News you may have missed #881 (Cold War history edition)

Vehicle tracking deviceBy IAN ALLEN | intelNews.org
►►McCarthy-era prisoner tries to overturn espionage conviction. In 1950, Miriam Moskowitz was secretary to Abraham Brothman, an American chemical engineer who was convicted for providing secret industrial information to communist spy Elizabeth Bentley. Moskowitz, who was having an affair with Brothman at the time of his arrest, was convicted of obstructing justice and served two years in prison. Now at age 98, she claims she has discovered evidence that key witness testimony about her role in Soviet espionage was falsified, and wants her conviction thrown out. In 2010, Moskowitz authored the book Phantom Spies, Phantom Justice, about her case.
►►Files show USSR spied on Czechoslovak communist leaders after 1968. The Soviet KGB spied aggressively on senior members of the Czechoslovak Communist Party (KSČ) for two decades following the Prague Spring of 1968, because it mistrusted them. The information on Soviet intelligence activities against the KSČ comes from files in to the so-called Mitrokhin Archive. Vasili Mitrokhin was a KGB archivist, who painstakingly copied tens of thousands of pages of the spy agency’s files prior to defecting to Britain following the dissolution of the USSR.
►►Canada’s spy agency reveals Cold War-era spying equipment. As part of its celebrations for its 30-year anniversary, the Canadian Security and Intelligence Service has released photographs of what it calls “tools of the trade” –gadgets designed to hide or transport secret communication, acquire surreptitious photographs, listen in on private conversations, etc., without detection. The gadgets include Soviet defector Igor Gouzenko‘s gun, a toy truck with a concealment compartment for hiding a microdot reader, a hollowed-out battery used to contain clandestine messages or microfilm, and many others.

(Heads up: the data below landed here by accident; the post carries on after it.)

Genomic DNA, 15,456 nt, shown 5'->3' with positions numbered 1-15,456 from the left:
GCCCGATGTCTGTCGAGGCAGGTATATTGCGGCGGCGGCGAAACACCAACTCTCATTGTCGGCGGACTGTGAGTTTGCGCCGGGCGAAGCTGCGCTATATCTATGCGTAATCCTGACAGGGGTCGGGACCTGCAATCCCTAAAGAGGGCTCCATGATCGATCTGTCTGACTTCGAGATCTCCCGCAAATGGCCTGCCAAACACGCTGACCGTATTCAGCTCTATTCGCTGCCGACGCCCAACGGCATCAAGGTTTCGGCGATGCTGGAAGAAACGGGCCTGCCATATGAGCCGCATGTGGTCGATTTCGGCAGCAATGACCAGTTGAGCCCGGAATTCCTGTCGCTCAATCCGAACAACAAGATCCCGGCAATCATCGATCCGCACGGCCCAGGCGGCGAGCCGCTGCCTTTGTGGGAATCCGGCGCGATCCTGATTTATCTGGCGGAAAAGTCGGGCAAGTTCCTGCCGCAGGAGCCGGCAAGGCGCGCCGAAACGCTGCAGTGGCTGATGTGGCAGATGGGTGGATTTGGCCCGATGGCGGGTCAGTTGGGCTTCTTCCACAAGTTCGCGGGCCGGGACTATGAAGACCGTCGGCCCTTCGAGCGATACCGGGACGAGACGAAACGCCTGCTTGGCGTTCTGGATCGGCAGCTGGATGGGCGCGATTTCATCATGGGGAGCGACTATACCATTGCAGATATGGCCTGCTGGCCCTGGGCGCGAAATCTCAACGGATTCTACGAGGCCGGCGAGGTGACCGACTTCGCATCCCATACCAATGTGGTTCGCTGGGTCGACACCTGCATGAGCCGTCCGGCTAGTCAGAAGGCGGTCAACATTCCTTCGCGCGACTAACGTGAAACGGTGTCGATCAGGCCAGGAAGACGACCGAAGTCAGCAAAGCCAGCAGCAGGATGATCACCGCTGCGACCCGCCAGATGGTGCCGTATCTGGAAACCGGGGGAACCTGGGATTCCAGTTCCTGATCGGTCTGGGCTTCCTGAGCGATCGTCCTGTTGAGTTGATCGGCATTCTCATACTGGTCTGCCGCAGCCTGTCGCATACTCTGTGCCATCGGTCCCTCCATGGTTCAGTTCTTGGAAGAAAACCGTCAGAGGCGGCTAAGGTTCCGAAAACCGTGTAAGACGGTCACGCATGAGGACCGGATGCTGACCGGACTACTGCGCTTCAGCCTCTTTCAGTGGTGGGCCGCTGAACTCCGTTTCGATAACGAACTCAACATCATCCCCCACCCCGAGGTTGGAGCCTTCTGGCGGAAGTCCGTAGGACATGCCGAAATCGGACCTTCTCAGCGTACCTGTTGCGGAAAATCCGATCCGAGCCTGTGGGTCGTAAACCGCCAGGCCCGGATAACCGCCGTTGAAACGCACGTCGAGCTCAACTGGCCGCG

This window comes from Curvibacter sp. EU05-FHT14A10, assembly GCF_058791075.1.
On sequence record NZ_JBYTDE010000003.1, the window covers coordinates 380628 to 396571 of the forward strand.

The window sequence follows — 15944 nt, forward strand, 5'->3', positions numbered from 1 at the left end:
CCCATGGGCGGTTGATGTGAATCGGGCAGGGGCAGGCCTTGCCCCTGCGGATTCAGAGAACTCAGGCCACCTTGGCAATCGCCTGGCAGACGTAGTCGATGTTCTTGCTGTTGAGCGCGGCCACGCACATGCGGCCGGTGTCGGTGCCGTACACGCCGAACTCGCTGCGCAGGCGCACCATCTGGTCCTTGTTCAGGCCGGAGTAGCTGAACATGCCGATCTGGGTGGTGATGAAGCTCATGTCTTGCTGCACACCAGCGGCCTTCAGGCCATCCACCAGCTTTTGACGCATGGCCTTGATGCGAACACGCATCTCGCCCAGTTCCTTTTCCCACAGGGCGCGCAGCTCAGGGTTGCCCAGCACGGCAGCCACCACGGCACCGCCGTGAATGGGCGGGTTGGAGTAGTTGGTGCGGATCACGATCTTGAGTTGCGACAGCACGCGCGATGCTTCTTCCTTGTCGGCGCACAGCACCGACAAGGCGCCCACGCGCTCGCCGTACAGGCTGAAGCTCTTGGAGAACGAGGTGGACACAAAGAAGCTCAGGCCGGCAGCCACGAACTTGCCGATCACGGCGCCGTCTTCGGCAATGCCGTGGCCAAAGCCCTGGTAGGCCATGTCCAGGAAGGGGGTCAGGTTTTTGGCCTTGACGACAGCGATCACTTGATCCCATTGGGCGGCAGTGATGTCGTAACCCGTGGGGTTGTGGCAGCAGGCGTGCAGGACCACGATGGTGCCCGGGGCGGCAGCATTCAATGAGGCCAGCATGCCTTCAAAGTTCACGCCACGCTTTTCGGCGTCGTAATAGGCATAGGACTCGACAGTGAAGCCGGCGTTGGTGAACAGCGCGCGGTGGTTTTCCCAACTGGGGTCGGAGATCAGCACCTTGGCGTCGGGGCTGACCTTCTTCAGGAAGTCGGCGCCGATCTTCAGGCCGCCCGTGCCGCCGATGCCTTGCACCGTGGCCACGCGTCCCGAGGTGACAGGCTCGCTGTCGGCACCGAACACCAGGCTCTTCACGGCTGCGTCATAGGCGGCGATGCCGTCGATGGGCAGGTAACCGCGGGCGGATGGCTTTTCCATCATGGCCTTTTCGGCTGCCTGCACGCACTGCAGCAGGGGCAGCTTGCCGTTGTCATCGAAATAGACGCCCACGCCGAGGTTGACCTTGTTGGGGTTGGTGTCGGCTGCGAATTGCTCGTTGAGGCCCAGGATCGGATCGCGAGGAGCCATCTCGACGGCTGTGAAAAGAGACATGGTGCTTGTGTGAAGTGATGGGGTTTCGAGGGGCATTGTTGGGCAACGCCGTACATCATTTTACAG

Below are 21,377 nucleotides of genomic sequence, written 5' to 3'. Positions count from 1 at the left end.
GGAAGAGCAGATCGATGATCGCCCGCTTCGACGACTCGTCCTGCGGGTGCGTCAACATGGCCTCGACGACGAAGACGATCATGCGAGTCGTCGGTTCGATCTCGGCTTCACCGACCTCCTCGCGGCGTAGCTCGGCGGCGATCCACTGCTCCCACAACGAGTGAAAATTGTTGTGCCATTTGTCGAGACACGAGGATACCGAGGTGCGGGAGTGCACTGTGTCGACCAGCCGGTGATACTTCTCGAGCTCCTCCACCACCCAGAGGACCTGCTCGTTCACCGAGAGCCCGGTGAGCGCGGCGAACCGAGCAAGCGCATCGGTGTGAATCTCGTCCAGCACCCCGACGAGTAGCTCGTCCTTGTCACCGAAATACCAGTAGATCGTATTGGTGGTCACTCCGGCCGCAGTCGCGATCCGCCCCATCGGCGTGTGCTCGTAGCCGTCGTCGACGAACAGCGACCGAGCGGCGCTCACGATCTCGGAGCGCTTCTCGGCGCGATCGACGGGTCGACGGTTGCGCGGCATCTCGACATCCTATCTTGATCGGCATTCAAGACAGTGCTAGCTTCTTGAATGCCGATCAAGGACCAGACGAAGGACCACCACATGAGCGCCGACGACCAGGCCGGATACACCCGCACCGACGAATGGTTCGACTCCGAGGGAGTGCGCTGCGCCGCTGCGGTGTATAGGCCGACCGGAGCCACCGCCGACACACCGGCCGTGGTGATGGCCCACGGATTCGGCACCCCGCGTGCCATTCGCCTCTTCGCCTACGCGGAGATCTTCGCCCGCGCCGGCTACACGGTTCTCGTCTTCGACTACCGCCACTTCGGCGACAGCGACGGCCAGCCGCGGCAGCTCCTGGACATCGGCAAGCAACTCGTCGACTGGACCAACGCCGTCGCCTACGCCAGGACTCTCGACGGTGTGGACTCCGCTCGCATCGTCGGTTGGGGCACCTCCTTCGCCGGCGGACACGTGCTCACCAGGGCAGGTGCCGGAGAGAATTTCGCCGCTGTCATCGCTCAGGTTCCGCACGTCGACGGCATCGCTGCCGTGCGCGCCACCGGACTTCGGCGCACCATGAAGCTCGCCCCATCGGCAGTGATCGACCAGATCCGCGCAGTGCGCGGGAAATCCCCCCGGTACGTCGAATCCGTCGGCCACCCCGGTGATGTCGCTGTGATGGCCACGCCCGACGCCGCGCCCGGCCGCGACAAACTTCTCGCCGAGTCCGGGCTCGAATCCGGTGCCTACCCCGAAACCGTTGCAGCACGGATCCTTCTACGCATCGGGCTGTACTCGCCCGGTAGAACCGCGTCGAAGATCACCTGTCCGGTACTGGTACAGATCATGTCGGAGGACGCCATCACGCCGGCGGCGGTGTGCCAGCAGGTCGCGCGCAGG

Analysis: Is US diplomat arrested in Russia a CIA case officer?

Ryan Christopher FogleBy JOSEPH FITSANAKIS | intelNews.org |
The Russian Ministry of Foreign Affairs lodged an official complaint yesterday with the United States Ambassador to Russia over the alleged espionage activities of Ryan Christopher Fogle. The Third Secretary in the Political Section of the US embassy was arrested with great media fanfare on Monday night, allegedly as he was trying to recruit a Russian intelligence officer. As can be expected, the Russian media had a field day with Fogle’s arrest; after all, it has been nearly a decade since the last time an American intelligence operative was publicly uncovered on Russian soil. Many Western observers, however, have questioned if Fogle could really be an officer of the Central Intelligence Agency, and whether the Russian Federal Security Service (FSB) simply framed an unsuspecting junior American diplomat. Much of the skepticism expressed by Western commentators focuses on the articles that were allegedly found by the FSB in Fogle’s backpack. They included several pairs of sunglasses, recording devices, as well as two wigs. Would a CIA officer be foolish enough to be carrying with him surreptitious recording devices in downtown Moscow? And do modern case officers still employ wigs when walking the streets of foreign capitals recruiting spies? The answer is, of course, yes. Read more of this post

Al-Qaeda manual on how to deceive unmanned drones found in Mali

AQIM forces in MaliBy JOSEPH FITSANAKIS | intelNews.org |